The property, listed through Mary Lu Tuthill of Coldwell Banker Previews International in Brentwood, is in escrow, expected to close May 23, for about $1.705 million. The purchasers agreed to a “buy as is” condition, Massopust said.
“I have always appreciated the location and the view,” said Massopust, 64, a retired transportation engineer for the city of Los Angeles. “That’s in my opinion what sold the house for that price. But I was still very surprised.”
Sales volume for homes priced $5 million and higher at all of Coldwell’s West Los Angeles offices was up 35 percent this year through May 8 from a year earlier, according to Joyce Rey, the Beverly Hills-based head of the estates division at Coldwell Banker Previews International.
“There’s an added degree of confidence in the future and that prices are likely going to go up,” Rey said. “There is a definite change in consumer attitude.”
Tuthill, who also brokered the sale of Lynch’s house, said an increasing number of homes sell within a week of being listed. One 6,000-square-foot property on Tower Road in Beverly Hills, in escrow and scheduled to close by the end of the month, came on the market at $7.295 million and within a week received five offers, the highest of which was for more than $2 million greater than the asking price, Tuthill said.
The increase in demand for high-end properties is being driven in part by investors looking to make a profit, a buyer pool that’s been almost nonexistent the past couple years, according to Rey. She said investors have grown to about 20 percent of the shoppers she represents since the beginning of the year.
Throughout Southern California, the portion of investor purchases was close to a record last month, and the share of buyers paying cash was double the historical average, according to DataQuick.
“The speculative buyer is back,” Rey said. “This is the first time since 2007 that I have investor clients again.”
That’s buoying an increase in bids for homes that need major work, she said.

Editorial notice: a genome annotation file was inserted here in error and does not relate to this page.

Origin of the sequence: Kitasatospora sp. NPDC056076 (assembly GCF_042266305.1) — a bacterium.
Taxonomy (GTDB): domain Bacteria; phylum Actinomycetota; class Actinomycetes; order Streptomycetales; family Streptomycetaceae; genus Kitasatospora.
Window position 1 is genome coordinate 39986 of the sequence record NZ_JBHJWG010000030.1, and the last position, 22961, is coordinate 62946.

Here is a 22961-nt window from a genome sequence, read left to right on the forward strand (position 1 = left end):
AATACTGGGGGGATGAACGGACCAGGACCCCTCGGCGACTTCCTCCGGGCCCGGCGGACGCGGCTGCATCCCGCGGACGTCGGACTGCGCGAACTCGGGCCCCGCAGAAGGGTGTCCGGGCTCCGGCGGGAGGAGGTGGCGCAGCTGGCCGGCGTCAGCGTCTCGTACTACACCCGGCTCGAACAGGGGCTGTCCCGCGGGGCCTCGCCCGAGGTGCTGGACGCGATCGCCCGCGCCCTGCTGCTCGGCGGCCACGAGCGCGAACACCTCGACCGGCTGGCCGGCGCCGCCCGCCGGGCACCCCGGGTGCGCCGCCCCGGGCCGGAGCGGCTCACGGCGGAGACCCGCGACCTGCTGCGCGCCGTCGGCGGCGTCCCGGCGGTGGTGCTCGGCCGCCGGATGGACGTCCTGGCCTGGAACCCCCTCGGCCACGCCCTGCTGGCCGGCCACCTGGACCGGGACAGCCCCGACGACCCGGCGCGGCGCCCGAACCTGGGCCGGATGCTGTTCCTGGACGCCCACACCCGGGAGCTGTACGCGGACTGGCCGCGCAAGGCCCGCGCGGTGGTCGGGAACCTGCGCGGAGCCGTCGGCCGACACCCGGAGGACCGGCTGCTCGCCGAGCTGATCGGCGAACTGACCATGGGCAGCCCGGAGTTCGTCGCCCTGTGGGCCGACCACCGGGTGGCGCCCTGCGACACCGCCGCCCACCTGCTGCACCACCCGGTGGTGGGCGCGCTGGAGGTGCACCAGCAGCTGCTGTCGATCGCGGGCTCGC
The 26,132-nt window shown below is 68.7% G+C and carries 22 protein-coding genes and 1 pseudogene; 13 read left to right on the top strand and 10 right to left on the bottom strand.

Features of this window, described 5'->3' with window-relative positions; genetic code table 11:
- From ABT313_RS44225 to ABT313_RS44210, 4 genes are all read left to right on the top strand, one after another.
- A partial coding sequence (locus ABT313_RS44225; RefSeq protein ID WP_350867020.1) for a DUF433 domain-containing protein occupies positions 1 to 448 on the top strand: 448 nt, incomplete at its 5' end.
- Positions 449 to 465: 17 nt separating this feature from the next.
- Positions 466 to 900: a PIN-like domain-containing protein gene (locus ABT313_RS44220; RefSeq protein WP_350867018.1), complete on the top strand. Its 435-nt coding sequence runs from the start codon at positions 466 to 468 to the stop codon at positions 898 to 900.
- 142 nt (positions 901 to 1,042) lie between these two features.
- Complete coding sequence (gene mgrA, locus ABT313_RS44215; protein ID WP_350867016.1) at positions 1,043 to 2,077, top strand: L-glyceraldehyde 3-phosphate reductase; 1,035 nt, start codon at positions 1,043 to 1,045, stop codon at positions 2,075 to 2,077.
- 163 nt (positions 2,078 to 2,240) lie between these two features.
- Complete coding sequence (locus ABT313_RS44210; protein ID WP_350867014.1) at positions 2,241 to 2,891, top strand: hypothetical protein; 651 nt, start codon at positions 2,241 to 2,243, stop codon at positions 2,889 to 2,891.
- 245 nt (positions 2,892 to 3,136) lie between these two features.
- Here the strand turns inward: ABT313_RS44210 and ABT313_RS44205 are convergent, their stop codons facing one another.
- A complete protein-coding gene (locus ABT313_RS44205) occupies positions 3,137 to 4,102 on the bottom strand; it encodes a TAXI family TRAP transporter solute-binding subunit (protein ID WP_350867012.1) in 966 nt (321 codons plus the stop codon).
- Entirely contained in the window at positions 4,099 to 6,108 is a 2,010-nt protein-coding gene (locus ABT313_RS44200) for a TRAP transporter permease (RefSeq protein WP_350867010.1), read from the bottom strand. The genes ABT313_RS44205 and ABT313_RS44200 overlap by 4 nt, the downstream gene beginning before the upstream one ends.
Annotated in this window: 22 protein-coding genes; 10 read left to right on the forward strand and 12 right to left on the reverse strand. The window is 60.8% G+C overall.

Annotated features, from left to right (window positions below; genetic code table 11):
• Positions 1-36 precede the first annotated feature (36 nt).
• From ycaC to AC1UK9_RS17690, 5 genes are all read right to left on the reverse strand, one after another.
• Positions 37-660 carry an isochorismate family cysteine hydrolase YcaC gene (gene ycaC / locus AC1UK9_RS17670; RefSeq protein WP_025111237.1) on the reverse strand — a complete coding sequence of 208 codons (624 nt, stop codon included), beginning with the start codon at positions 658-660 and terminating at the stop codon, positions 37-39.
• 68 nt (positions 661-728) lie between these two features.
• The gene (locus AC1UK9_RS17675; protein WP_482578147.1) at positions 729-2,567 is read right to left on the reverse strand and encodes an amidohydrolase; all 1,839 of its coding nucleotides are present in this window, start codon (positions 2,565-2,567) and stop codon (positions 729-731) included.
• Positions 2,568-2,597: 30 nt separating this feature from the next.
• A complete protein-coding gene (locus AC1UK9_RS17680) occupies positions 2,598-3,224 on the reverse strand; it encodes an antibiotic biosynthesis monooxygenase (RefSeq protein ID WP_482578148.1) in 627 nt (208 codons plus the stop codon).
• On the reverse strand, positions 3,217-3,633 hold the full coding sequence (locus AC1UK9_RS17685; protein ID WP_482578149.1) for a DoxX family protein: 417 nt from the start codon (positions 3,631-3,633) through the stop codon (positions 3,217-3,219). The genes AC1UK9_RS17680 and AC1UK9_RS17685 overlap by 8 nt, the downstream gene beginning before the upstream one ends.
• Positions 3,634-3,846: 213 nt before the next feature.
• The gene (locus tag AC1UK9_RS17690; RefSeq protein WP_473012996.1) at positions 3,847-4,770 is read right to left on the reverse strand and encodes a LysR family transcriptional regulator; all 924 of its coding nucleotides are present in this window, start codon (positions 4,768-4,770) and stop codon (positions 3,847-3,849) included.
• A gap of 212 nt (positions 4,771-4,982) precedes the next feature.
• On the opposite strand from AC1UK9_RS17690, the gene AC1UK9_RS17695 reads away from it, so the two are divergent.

One house on a 25,000-square-foot lot in Brentwood hadn’t been on the market in more than 50 years and was considered a “borderline tear-down,” according to Tuthill. The home, with original 1930s kitchen and bathrooms, was listed at $5.495 million at the beginning of March and received five offers, the highest of which was $5.6 million. After the seller countered at $5.695 million, two bidders upped their offers to $5.7 million and one jumped to $5.75 million, the eventual selling price.
“We were always joking that we were holding it together with bubble gum and paper clips,” Tuthill said. “The initial reaction was that this property was priced too high for recent comparables. But what brokers underestimated is the pent-up demand.”
A home on Bel Air Road in Bel Air came on the market in mid-March at $10.25 million and the final purchase agreement was signed for $1 million more. Escrow is scheduled to close next week.
The mid-century house, once owned by the late television host Art Linkletter, hadn’t been on the market in 40 years. The buyer is considering a major renovation or tearing it down, Tuthill said.
“Those types of properties are more in demand than ever,” said Leibovitch of Rodeo Realty. “With interest rates as low as they are, investors can really get a good deal.”
Competition is so fierce that one couple looking to buy in Santa Monica had their daughters, ages 8 and 10, write a letter and draw a picture of the home to try to persuade the elderly seller to choose them over other bidders.
The neurologist and his wife, who asked not to be named because they don’t want his patients to know details of the purchase, agreed in mid-April to pay $155,000 more than the $2.695 million asking price for the four-bedroom, three-bathroom house, located two blocks from the beach.
Lynch and her husband, who’d owned their Brentwood home for 18 years, bought a smaller, three-bedroom house in the West Los Angeles neighborhood of Rancho Park, because they now spend about 40 percent of the year on the Hawaiian island of Kauai. They’re relieved they decided to act now, she said.
“We didn’t really have to sell,” Lynch said. “It was more of a lifestyle choice, a question of where do we want to be 10 years from now. But with this type of response, it seemed like it was meant to be.”